Sunday, July 25, 2010


This Summer, I decided to read the Chronicles of Narnia with Mackenzie and Kendall. I don't know who is enjoying it or the girls. It has been fun to journey into the world of Narnia filled with creatures and characters with biblical parallels. I don't think the girls are understanding some of these parallels, but with discussion I am able to explain who represents who and what represents what in the story. The other night, we were reading one of the final chapters of the Magician's Nephew. Narnia had just been created by Aslan the lion (C.S. Lewis uses this character to represent God). If you have seen the movies, you will remember what a magnificent animal Aslan is. Powerful and strong, yet compassionate and loving. He is a protector. He is a friend. Upon meeting Aslan, the boy in the book, Digory, is fearful of Aslan, yet drawn to him. He realizes Aslan has the power to heal his sick and dying mother. He would do anything to save her and Aslan was his answer. Aslan wanted to send Digory on an important mission to help save Narnia from evil, but before he left, Digory felt compelled to ask Aslan for a favor for his Mother.

"I asked, are you ready?" said the Lion. "Yes," said Digory. He had for a second some wild idea of saying "I'll try to help you if you'll promise to help my Mother," but he realized in time that the Lion was not at all the sort of person one could make bargains with. But when he had said "Yes," he thought of his Mother, and he thought of the great hopes he had had, and how they were all dying away, and a lump came in his throat and tears in his eyes and he blurted out: "But please, please-won't you-can't you give me something that will cure my Mother?" Up till then he had been looking at the Lion's great feet and the huge claws on them; now, in his despair, he looked up at its face. What he saw surprised him as much as anything in his whole life. For the tawny face was bent down near his own and (wonder of wonders) great shining tears stood in the Lion's eyes. They were such big, bright tears compared with Digory's own that for a moment he felt as if the Lion must really be sorrier about his Mother than he was himself. - The Magician's Nephew by C.S. Lewis

I was now reading the story with tears in my eyes. I chose to read on, but now that I think about it I wish I would have explained to the girls how meaningful this exchange was between Aslan and Digory. If we had the opportunity to see God's face right now, I know we too would see tears in his eyes feeling my pain and my sorrow as a result of my battle of cancer and the issues I am currently facing. God is a compassionate and understanding being...knowing and feeling our sorrows along with us. I want so badly for my children to know and understand this side of God.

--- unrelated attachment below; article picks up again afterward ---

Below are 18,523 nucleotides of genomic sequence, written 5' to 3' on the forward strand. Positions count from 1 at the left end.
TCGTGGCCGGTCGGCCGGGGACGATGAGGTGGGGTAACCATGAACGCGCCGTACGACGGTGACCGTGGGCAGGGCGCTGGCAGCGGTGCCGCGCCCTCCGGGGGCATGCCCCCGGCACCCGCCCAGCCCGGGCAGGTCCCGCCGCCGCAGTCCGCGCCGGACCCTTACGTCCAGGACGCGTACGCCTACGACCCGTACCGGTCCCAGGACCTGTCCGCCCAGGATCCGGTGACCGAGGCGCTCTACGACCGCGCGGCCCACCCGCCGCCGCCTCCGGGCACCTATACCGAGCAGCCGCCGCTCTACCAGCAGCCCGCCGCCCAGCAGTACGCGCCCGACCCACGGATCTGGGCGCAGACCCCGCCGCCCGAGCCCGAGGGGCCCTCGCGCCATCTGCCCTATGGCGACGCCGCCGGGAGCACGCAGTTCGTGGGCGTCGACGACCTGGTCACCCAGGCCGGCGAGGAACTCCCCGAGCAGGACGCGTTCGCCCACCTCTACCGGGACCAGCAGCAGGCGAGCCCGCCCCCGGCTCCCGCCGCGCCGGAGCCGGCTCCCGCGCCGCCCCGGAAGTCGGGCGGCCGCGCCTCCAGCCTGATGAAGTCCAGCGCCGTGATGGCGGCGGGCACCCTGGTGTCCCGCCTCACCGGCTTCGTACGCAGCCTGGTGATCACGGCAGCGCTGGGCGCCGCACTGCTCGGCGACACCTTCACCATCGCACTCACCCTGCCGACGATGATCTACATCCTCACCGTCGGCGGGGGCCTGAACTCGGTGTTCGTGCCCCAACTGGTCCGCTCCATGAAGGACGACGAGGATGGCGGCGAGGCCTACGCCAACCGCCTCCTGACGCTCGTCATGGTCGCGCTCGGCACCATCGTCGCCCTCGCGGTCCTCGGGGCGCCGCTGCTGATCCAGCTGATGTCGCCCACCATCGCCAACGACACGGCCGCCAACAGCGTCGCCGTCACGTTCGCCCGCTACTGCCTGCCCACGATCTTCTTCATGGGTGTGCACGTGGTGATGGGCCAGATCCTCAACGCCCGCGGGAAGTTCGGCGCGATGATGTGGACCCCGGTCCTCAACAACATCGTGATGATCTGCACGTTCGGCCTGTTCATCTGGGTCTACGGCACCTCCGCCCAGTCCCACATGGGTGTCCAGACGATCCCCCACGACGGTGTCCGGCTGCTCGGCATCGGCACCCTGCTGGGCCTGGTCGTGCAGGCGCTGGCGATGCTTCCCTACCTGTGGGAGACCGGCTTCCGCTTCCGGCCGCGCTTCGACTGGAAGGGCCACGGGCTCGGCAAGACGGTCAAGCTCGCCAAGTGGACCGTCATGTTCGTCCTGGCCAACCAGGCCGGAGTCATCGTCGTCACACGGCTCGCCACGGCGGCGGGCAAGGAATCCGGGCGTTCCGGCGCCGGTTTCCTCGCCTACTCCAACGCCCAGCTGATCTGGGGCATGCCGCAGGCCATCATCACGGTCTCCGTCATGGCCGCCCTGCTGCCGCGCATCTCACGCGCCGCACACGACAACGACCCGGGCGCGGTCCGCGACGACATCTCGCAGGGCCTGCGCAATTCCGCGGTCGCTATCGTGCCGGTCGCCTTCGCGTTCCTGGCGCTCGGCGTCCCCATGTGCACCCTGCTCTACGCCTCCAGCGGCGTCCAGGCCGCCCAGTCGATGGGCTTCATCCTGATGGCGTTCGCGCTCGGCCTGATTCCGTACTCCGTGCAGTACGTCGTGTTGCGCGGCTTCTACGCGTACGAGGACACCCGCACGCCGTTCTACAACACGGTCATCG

The story continues with Aslan sending Digory on a mission to find an apple to plant a tree. The purpose of this tree was to do a great many things including save Narnia. Digory was sent on this journey with no understanding of what its purpose was. Little did he know that Aslan's purpose for Digory's journey was not only to help save Narnia but to also to save his Mother.

In the midst of our trials, God sends us on a long journey to learn something about ourselves, our faith or to serve a greater purpose. Sometimes we have to embarq on this journey without knowledge of whether or not we will get through our trial. But at the end of our journey God will accomplish great things. I look forward to the great things God will accomplish after this journey I am on is over.

"What I give you now will bring joy. It will not, in your world, give endless life, but it will heal. Go. Pluck her (Digory's Mom) an apple from the Tree." -Aslan's words to Digory in The Magician's Nephew by C.S. Lewis

This week is an important week. Tomorrow I will have an MRI to determine if the cancer is still gone or if it has come back. The results of this MRI will be life changing. I will also find out when the next surgery is. As of now, I am planning as much as I can before this surgery as I anticipate a long recovery. My Summer will end when this surgery takes place. I hope to make it to the cabin one more time. It all depends on whether or not the surgeons determine if it is safe to wait a couple of weeks to perform the surgery.

Please pray for strength. Pray for good news! Pray for wisdom for my surgeons as they will be making vital decisions to heal my face. Especially pray for peace as I will be feeling a lot of anxiety in the weeks to come.

Blessings to you all,



mimi charmante said...

Sue, I feel in my heart that you are going to be okay. I wish there was something that I could do to make any of this easier, but please know that I am thinking of you and praying for you. I have asked my Gram to pray for you as well.
So much love to you,

Rochelle said...

You are precious and this blog post was incredibly touching. Thank you for sharing your journey and allowing Jesus to shine through you even through the suffering. I am praying for full healing and shalom peace over you!

Anonymous said...

Hi Sue, I thought of you all day and just knew you would have good news...just got a FB message from Barb! Yahoo!!!
Enjoy your will continue to have better news, I just know it. Had a wonderful breakfast in P-ville with your in-laws this weekend. They are so proud of your courage and strength, and the fantastic job you are doing as a Mom! (Jason too, as a Dad!) It is hard to give the kids "normalcy" through these times, but your are doing well.....they truly love ALL their grandaughters!!! Enjoy the sunshine and each butterfly you see! Kari Karrmann Sides

Anonymous said...

Sue -
I marvel at your faith and insight. Your example of the Magician's Nephew was so touching. I am praying for you loved one.